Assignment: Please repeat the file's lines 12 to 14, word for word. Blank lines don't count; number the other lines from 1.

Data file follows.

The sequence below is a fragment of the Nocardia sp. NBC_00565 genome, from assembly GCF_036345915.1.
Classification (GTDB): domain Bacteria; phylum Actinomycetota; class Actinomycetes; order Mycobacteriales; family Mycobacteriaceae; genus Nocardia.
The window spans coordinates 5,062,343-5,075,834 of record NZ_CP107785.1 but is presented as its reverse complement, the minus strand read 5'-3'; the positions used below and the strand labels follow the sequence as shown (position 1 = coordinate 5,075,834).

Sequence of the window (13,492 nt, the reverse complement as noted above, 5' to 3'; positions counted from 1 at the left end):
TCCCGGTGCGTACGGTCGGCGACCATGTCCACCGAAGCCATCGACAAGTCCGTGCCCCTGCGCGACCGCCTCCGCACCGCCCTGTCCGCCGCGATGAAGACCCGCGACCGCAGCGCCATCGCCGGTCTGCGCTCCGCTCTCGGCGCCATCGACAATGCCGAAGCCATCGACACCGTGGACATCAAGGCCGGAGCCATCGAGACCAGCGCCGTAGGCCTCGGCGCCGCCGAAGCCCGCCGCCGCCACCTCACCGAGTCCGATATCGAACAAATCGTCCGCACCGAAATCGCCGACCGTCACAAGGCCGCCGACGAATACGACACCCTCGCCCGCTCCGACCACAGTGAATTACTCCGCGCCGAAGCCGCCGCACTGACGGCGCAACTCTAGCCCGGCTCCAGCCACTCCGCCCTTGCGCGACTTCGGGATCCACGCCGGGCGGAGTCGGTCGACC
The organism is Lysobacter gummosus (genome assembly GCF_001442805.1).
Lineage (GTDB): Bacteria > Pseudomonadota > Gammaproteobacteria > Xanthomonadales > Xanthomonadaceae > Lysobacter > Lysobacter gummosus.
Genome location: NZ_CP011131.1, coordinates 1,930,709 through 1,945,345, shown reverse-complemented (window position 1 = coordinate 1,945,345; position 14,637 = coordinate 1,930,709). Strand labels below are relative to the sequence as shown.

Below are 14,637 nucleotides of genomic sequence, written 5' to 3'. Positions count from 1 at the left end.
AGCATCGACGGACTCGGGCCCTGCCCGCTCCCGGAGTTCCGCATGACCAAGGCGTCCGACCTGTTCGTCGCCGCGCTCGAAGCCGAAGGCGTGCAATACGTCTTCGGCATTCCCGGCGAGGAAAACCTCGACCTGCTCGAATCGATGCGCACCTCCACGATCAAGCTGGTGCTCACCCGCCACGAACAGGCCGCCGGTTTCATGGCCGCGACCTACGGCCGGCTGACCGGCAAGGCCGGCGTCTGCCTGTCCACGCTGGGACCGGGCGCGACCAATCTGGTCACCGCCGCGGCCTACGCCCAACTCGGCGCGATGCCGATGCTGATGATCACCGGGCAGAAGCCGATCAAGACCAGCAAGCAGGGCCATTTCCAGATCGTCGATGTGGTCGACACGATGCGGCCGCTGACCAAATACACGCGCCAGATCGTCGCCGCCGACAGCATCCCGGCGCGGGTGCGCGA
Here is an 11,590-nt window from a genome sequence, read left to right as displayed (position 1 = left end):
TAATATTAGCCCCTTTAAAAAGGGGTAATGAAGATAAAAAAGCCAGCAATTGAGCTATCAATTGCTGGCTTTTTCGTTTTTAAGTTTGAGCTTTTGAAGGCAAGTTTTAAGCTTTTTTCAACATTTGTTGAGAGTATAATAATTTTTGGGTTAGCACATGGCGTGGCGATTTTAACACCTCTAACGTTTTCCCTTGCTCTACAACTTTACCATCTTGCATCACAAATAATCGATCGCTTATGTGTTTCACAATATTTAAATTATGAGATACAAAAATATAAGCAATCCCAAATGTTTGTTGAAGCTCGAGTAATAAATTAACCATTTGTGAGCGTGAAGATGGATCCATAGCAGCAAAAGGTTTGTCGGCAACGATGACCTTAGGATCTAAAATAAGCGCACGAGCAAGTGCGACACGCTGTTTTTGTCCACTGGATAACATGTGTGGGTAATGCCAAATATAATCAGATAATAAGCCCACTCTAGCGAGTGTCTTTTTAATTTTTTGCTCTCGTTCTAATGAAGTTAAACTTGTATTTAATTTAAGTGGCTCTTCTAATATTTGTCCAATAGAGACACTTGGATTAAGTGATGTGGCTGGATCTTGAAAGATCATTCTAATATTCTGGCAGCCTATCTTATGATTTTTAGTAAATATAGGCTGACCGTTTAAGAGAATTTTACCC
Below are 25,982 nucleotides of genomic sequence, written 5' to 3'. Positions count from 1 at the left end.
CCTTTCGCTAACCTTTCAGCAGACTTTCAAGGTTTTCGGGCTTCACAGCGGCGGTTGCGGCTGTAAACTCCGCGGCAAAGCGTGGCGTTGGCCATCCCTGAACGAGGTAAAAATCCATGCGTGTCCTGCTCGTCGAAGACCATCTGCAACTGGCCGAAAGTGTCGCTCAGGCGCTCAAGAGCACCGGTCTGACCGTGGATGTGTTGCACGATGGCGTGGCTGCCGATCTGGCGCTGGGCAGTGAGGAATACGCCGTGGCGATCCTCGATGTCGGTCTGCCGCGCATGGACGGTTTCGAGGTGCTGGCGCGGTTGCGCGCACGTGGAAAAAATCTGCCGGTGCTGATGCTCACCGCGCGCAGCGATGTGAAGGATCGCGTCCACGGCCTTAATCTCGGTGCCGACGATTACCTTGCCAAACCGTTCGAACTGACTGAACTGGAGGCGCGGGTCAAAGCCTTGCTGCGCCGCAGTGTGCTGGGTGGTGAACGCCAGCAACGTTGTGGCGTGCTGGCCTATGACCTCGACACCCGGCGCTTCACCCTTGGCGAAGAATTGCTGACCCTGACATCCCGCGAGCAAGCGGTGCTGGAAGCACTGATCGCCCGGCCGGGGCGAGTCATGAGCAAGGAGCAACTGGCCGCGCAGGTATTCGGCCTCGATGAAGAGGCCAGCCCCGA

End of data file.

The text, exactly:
TAATATTAGCCCCTTTAAAAAGGGGTAATGAAGATAAAAAAGCCAGCAATTGAGCTATCAATTGCTGGCTTTTTCGTTTTTAAGTTTGAGCTTTTGAAGGCAAGTTTTAAGCTTTTTTCAACATTTGTTGAGAGTATAATAATTTTTGGGTTAGCACATGGCGTGGCGATTTTAACACCTCTAACGTTTTCCCTTGCTCTACAACTTTACCATCTTGCATCACAAATAATCGATCGCTTATGTGTTTCACAATATTTAAATTATGAGATACAAAAATATAAGCAATCCCAAATGTTTGTTGAAGCTCGAGTAATAAATTAACCATTTGTGAGCGTGAAGATGGATCCATAGCAGCAAAAGGTTTGTCGGCAACGATGACCTTAGGATCTAAAATAAGCGCACGAGCAAGTGCGACACGCTGTTTTTGTCCACTGGATAACATGTGTGGGTAATGCCAAATATAATCAGATAATAAGCCCACTCTAGCGAGTGTCTTTTTAATTTTTTGCTCTCGTTCTAATGAAGTTAAACTTGTATTTAATTTAAGTGGCTCTTCTAATATTTGTCCAATAGAGACACTTGGATTAAGTGATGTGGCTGGATCTTGAAAGATCATTCTAATATTCTGGCAGCCTATCTTATGATTTTTAGTAAATATAGGCTGACCGTTTAAGAGAATTTTACCC
Below are 25,982 nucleotides of genomic sequence, written 5' to 3'. Positions count from 1 at the left end.
CCTTTCGCTAACCTTTCAGCAGACTTTCAAGGTTTTCGGGCTTCACAGCGGCGGTTGCGGCTGTAAACTCCGCGGCAAAGCGTGGCGTTGGCCATCCCTGAACGAGGTAAAAATCCATGCGTGTCCTGCTCGTCGAAGACCATCTGCAACTGGCCGAAAGTGTCGCTCAGGCGCTCAAGAGCACCGGTCTGACCGTGGATGTGTTGCACGATGGCGTGGCTGCCGATCTGGCGCTGGGCAGTGAGGAATACGCCGTGGCGATCCTCGATGTCGGTCTGCCGCGCATGGACGGTTTCGAGGTGCTGGCGCGGTTGCGCGCACGTGGAAAAAATCTGCCGGTGCTGATGCTCACCGCGCGCAGCGATGTGAAGGATCGCGTCCACGGCCTTAATCTCGGTGCCGACGATTACCTTGCCAAACCGTTCGAACTGACTGAACTGGAGGCGCGGGTCAAAGCCTTGCTGCGCCGCAGTGTGCTGGGTGGTGAACGCCAGCAACGTTGTGGCGTGCTGGCCTATGACCTCGACACCCGGCGCTTCACCCTTGGCGAAGAATTGCTGACCCTGACATCCCGCGAGCAAGCGGTGCTGGAAGCACTGATCGCCCGGCCGGGGCGAGTCATGAGCAAGGAGCAACTGGCCGCGCAGGTATTCGGCCTCGATGAAGAGGCCAGCCCCGA